Moreover, it’s incoherent.

 

How can you convince a student that test scores, for example, don’t tell us something essential about her when we put so much emphasis on them?

 

It’s almost impossible for students in today’s schools to keep a belief in a growth mindset when test scores and our attitude toward them confirm their belief in a fixed mindset.

 

In a world of constant summative testing, analysis and ranking of students, it is nearly impossible to believe in a growth mindset. It’s merely a platitude between the fixed academic targets we demand students hit.

 

This doesn’t exactly take anything away from the concept, but it shows that it cannot be implemented within our current educational framework.

 

If we really believed in it, we’d throw away the testing and data-centricity and focus on the students, themselves.

 

3) It Ignores Student Needs and Resources

 

When we try to force the growth mindset onto our test-obsessed world, we end up with something very much like grit.

 

After all, if the only factor students need to succeed is effort, then those who don’t succeed must be responsible for their own failures because they didn’t try hard enough.

 

And while this is true in some instances, it is not true in all of them.

 

Effort may be a necessary component of academic success but it is not in itself sufficient. There are other factors that need to be present, too, such as the presence of proper resources and support.

 

And most – if not all – of these factors are outside of students’ control. They have no say whether they are well fed, live in safe homes, have their emotional needs met. Nor have they any say whether they go to a well-resourced school with a wide curriculum, extracurricular activities, school nurses, tutors, mentors, psychologists and a host of other services.

 

Putting everything on growth is extremely cruel to students – much like the phenomenon of grit.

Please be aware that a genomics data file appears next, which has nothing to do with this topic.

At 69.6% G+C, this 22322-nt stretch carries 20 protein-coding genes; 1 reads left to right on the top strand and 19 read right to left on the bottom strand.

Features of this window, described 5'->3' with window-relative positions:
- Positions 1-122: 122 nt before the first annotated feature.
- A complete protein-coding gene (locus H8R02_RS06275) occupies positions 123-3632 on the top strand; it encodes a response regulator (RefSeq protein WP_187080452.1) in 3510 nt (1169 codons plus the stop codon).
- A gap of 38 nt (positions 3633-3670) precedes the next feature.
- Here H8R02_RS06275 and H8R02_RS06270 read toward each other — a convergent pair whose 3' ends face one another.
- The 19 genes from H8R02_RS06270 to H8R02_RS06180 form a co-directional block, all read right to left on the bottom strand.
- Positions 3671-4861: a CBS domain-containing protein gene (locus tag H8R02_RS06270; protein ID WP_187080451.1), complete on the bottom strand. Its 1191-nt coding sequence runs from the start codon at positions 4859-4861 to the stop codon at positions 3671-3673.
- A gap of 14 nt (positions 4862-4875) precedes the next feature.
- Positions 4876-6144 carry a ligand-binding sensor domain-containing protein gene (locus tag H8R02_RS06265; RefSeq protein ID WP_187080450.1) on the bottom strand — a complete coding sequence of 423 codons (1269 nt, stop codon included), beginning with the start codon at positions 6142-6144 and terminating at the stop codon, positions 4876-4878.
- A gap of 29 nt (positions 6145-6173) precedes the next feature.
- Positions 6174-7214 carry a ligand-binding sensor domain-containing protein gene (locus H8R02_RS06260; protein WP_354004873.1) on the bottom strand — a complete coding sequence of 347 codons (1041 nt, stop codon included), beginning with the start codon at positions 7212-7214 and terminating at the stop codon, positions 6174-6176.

Education policy should help raise up struggling students, not continue to support their marginalization through poverty, racism and/or socioeconomic disadvantages.

 

4) It Can Make Kids Feel Disrespected and Disparaged

 
No child wants to be remediated.

 

It makes them feel small, inadequate and broken. And if they’re already feeling that way, it reinforces that helplessness instead of helping.

 

Context is everything. Well-meaning educators may gather all the students with low test scores in one place to tell them the good news about how they can finally achieve if they put in enough effort. But students may recognize this for what it is and instinctively turn away.

 

The best way to teach someone is often not to lecture, not to even let on that you’re teaching at all.

 

David Yeager and Gregory Walton at Stanford claimed in 2011:

 

“…if adolescents perceive a teacher’s reinforcement of a psychological idea as conveying that they are seen as in need of help, teacher training or an extended workshop could undo the effects of the intervention, not increase its benefits.”

 

Teachers cannot set themselves up as saviors because that reinforces the idea that students are broken and thus need saved.

 

I don’t think this is an insurmountable goal, but many growth mindset interventions are planned and conceived by non-teachers. As such, they often walk right into this trap.

 

5) It is Not Suitable For All Kids

 
Everyone’s minds don’t work alike.